History of War - - REVIEWS -

Au­thor: Christo­pher Othen Pub­lisher: Am­ber­ley Pub­lish­ing Price: £18.99

The glut of books analysing and ex­pound­ing on the post-9/11 ji­hadist phe­nom­e­non verges on the lim­it­less. Here is some­thing dif­fer­ent. In this work Christo­pher Othen takes on the task of ex­plain­ing the other side of the coin, summed up in the pithy sub­ti­tle “How the counter-ji­hadist move­ment cre­ated may­hem, mur­der and the Trump pres­i­dency”, a sen­tence that cries out: now read on.

Jour­nal­ist and au­thor Othen brings a unique set of cre­den­tials to his sub­ject. In his own words, he has “in­ter­viewed re­tired mer­ce­nar­ies about African wars, dis­cussed lost causes with po­lit­i­cal ex­trem­ists and got drunk with an ex-mu­jahidin who knew Osama bin Laden”. In a chatty and bouncy nar­ra­tive, the au­thor be­gins his tale with “a clash of civil­i­sa­tions in New York”, the day of the Septem­ber 2001 at­tack on the Twin Tow­ers that kicked off the West’s chaotic war on ter­ror. From that hor­rific morn­ing to the present day, it is pos­si­ble to trace a 15-year time­line cul­mi­nat­ing in the 2016 pres­i­dency: “Don­ald Trump,” the au­thor writes, “would face off against Hil­lary Clin­ton with a cam­paign prom­ise to stop Mus­lim im­mi­gra­tion that had the counter-ji­had cheer­ing”.

This was the crescendo of a se­ries of knee-jerk re­ac­tions that largely played into ji­hadist hands. Trump was elected on a plat­form of pop­ulist na­tion­al­ism. One of his first acts was a travel ban on cit­i­zens of six Mus­lim coun­tries. “The counter-ji­had world cel­e­brated,” Othen says. Since 9/11, how­ever, there have been more than 500 killed and in­jured in ter­ror­ist at­tacks in the US, none of them com­mit­ted by il­le­gal Mus­lim im­mi­grants. At the same time, the coun­try has spent some $1 tril­lion to de­fend it­self against ji­hadism. In this same pe­riod, the death toll in Europe num­bered in ex­cess of 660 peo­ple.

One has to ask whether our democ­ra­cies are so frag­ile that we com­pel our­selves to spend such astro­nom­i­cal sums on counter-ter­ror­ism, and does this not ren­der us vic­tims of bear-bait­ing? Like­wise, is this re­ally the most ef­fec­tive way to com­bat an en­emy that re­sem­bles the mytho­log­i­cal Greek Hy­dra, which grew two new heads each time one was chopped off?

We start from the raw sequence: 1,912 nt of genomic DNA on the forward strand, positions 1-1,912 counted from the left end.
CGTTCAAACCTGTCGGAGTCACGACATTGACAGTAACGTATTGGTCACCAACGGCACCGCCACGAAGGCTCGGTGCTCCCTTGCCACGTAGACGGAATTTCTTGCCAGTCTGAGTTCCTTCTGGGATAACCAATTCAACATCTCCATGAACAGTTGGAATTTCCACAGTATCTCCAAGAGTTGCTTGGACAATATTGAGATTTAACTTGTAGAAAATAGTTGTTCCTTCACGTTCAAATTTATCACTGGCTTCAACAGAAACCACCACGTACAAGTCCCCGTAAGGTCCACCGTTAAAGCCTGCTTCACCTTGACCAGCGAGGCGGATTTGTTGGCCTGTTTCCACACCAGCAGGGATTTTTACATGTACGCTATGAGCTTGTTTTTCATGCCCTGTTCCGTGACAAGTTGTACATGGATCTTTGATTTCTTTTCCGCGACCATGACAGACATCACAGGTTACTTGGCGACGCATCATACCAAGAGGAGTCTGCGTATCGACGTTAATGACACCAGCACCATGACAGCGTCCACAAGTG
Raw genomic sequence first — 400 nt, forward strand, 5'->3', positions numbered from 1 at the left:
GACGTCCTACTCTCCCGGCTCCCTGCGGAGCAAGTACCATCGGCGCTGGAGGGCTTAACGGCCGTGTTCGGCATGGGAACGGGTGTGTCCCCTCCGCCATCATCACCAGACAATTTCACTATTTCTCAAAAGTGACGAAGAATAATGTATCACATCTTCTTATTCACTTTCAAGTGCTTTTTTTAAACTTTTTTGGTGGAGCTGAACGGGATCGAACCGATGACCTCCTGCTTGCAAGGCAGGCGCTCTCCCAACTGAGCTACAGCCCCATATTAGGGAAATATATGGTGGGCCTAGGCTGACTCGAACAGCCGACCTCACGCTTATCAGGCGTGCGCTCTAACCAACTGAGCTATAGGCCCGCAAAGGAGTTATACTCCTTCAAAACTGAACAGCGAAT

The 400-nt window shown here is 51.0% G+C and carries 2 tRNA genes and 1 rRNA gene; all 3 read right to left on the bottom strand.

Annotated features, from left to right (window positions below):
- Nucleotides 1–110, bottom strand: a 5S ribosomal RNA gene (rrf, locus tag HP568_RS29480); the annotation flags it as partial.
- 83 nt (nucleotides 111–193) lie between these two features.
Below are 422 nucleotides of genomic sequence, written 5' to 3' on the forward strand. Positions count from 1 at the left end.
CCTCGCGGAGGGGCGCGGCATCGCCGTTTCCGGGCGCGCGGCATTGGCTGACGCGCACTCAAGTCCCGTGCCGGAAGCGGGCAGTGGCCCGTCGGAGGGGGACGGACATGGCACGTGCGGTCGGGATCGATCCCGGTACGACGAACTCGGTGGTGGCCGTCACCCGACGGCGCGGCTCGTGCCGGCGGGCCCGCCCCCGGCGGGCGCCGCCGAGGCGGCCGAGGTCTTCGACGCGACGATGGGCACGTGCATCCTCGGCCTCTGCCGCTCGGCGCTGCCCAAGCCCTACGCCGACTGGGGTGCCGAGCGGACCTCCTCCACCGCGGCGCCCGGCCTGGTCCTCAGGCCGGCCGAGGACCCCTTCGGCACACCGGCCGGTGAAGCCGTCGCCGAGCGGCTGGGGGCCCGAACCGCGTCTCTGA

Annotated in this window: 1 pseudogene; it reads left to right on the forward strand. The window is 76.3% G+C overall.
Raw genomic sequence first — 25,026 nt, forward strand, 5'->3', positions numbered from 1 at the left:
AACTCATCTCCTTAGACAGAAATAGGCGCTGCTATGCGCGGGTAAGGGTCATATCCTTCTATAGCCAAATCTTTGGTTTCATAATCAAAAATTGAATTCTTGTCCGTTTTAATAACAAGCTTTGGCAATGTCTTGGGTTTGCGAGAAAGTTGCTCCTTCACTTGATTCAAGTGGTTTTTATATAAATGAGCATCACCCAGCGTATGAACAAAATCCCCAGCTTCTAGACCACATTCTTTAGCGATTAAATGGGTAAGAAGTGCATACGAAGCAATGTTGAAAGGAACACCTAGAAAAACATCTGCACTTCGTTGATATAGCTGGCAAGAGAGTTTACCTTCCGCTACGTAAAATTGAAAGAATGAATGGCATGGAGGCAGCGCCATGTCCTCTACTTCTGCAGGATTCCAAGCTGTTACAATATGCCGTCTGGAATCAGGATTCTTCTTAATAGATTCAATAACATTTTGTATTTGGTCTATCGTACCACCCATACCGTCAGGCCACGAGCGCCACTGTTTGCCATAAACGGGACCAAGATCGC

The book sheds light on strange events, such as the 2007 Coun­ter­ji­had Con­fer­ence in Brus­sels that brought ac­tivists face to face with men­tors like Bat Ye’or, the mys­te­ri­ous Jewish-egyp­tian ide­o­logue who pro­vided am­mu­ni­tion for jour­nal­ists like Ori­ana Fal­laci and Me­lanie Phillips, who were warn­ing about the dan­gers of rad­i­cal Is­lam. The gath­er­ing was called to cre­ate a Euro­pean net­work of ac­tivists from 14 na­tions to re­sist the in­creas­ing Is­lami­sa­tion of their coun­tries. The out­come took on an un­com­fort­able air of the sur­real when Bri­tish con­fer­ence at­ten­dees linked up with foot­ball hooli­gans to form the English De­fence League.

Othen main­tains that the fu­ture of the counter-ji­had is un­cer­tain but that it will likely end up a patch on a na­tion­al­ist quilt, not a whole cloth. The fu­ture for the West in its re­la­tions with Is­lam is equally un­cer­tain. The most hope­ful sign is that the col­lapse of the so-called Is­lamic State has slowed ter­ror at­tacks and dis­il­lu­sioned many rad­i­calised Mus­lims around the world. It re­mains to be seen if what we are wit­ness­ing is a lull while th­ese mer­chants of death re­group and hone their strat­egy, or if their back is well and truly bro­ken.

BE­LOW, LEFT TO RIGHT: Ships from five Western na­tions join forces for the War on Ter­ror, mem­bers of the English De­fence League, and Trump surf­ing a wave of na­tion­al­ism

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